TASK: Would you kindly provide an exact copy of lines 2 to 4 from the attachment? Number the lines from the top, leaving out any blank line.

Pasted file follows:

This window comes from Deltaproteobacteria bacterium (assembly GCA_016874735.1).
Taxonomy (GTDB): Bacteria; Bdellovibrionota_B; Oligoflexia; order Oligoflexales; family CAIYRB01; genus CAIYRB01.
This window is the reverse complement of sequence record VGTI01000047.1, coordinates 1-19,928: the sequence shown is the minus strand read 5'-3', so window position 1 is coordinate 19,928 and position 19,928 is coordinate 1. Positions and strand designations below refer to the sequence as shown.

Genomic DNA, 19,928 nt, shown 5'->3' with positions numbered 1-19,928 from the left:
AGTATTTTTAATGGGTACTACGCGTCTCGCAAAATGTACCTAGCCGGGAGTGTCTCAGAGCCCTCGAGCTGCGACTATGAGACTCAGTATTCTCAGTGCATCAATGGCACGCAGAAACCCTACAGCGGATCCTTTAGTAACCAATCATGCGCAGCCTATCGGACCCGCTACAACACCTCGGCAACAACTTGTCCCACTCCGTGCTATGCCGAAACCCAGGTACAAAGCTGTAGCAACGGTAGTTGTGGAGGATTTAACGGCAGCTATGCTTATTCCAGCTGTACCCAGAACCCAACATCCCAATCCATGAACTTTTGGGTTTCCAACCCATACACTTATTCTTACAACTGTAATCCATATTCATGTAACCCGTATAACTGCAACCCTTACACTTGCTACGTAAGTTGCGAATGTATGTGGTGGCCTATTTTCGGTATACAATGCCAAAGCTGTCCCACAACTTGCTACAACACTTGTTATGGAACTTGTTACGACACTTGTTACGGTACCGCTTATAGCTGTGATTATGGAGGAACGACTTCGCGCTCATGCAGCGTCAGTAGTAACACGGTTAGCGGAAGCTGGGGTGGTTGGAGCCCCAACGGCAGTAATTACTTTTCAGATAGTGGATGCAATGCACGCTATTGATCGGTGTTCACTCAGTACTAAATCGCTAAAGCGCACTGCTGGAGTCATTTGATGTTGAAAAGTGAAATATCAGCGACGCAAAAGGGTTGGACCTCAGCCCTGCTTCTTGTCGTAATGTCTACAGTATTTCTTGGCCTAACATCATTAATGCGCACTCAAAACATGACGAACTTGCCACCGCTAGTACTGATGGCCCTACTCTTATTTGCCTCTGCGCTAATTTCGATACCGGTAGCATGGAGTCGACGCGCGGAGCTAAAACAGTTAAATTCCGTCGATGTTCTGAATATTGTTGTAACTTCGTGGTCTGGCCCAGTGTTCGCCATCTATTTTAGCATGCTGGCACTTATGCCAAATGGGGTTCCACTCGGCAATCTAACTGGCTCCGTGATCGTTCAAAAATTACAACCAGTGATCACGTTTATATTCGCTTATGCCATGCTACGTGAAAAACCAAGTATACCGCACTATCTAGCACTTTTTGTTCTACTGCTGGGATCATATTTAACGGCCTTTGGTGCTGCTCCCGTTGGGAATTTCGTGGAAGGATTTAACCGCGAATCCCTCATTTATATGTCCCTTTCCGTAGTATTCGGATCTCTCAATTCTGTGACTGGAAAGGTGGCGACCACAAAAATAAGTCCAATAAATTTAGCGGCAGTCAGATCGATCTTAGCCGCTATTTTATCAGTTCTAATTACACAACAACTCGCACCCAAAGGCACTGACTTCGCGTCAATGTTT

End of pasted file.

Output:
Taxonomy (GTDB): Bacteria; Bdellovibrionota_B; Oligoflexia; order Oligoflexales; family CAIYRB01; genus CAIYRB01.
This window is the reverse complement of sequence record VGTI01000047.1, coordinates 1-19,928: the sequence shown is the minus strand read 5'-3', so window position 1 is coordinate 19,928 and position 19,928 is coordinate 1. Positions and strand designations below refer to the sequence as shown.

Genomic DNA, 19,928 nt, shown 5'->3' with positions numbered 1-19,928 from the left: